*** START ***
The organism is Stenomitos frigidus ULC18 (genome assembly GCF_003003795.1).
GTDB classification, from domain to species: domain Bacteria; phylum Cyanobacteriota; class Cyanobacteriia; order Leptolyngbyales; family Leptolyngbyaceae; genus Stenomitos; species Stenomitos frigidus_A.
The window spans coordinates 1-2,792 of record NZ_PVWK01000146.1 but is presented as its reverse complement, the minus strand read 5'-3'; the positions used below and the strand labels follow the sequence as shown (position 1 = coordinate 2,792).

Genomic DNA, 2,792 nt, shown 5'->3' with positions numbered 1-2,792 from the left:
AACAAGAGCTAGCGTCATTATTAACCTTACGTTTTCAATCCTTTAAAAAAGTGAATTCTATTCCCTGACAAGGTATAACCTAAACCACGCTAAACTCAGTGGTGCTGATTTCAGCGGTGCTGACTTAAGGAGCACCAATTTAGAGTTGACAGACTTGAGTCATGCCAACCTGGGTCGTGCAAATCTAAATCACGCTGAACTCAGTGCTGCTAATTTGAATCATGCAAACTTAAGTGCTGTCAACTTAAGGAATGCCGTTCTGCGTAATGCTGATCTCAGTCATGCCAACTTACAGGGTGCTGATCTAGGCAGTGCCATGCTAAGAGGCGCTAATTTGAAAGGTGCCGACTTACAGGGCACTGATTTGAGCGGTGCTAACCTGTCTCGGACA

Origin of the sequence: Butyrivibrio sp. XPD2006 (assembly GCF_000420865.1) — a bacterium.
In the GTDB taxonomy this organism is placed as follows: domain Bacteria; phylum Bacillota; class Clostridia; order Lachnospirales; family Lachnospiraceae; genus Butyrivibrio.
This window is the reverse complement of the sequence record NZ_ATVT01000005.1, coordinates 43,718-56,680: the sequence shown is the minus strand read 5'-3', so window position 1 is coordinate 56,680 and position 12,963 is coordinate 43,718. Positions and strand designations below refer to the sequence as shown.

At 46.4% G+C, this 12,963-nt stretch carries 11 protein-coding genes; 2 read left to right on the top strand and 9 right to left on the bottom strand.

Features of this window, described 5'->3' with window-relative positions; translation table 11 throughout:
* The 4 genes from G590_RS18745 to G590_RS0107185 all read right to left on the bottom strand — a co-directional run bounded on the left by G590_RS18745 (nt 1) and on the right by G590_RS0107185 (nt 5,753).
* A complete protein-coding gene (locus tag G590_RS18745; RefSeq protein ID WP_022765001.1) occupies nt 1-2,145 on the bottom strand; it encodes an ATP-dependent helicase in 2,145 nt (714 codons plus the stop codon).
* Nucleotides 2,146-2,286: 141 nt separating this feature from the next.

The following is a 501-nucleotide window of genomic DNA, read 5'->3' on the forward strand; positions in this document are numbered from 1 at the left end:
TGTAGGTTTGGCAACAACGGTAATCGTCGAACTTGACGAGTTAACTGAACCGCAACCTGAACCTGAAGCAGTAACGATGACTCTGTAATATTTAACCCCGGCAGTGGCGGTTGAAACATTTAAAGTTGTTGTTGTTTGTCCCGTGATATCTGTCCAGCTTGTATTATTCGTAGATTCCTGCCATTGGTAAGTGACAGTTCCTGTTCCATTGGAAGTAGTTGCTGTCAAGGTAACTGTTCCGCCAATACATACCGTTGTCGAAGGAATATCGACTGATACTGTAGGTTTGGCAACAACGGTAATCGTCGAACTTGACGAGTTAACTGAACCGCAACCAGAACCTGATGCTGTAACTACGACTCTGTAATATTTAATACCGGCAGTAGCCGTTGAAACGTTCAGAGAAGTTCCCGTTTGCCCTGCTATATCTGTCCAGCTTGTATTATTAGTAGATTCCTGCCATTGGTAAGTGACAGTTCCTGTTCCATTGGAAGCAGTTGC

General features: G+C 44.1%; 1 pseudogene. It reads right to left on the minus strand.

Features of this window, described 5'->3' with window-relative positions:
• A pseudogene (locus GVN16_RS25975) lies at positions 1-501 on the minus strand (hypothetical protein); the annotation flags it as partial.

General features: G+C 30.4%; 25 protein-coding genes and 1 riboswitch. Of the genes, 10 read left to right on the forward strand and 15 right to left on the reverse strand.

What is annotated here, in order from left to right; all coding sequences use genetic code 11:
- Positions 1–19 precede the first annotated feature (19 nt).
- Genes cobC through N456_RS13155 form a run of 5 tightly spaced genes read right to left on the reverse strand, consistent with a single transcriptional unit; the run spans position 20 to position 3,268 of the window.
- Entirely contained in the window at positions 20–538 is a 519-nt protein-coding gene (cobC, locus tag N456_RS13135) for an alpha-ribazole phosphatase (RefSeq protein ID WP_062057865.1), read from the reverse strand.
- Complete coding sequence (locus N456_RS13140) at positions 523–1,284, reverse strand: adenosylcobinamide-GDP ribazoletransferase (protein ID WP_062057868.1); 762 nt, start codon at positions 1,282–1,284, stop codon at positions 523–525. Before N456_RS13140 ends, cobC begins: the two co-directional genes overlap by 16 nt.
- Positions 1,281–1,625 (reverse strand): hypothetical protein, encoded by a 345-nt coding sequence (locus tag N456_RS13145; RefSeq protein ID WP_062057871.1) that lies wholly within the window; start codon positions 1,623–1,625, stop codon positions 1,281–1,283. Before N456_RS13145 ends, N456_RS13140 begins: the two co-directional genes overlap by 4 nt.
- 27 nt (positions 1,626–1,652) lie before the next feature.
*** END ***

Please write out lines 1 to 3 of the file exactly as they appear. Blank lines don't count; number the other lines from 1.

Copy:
The organism is Stenomitos frigidus ULC18 (genome assembly GCF_003003795.1).
GTDB classification, from domain to species: domain Bacteria; phylum Cyanobacteriota; class Cyanobacteriia; order Leptolyngbyales; family Leptolyngbyaceae; genus Stenomitos; species Stenomitos frigidus_A.
The window spans coordinates 1-2,792 of record NZ_PVWK01000146.1 but is presented as its reverse complement, the minus strand read 5'-3'; the positions used below and the strand labels follow the sequence as shown (position 1 = coordinate 2,792).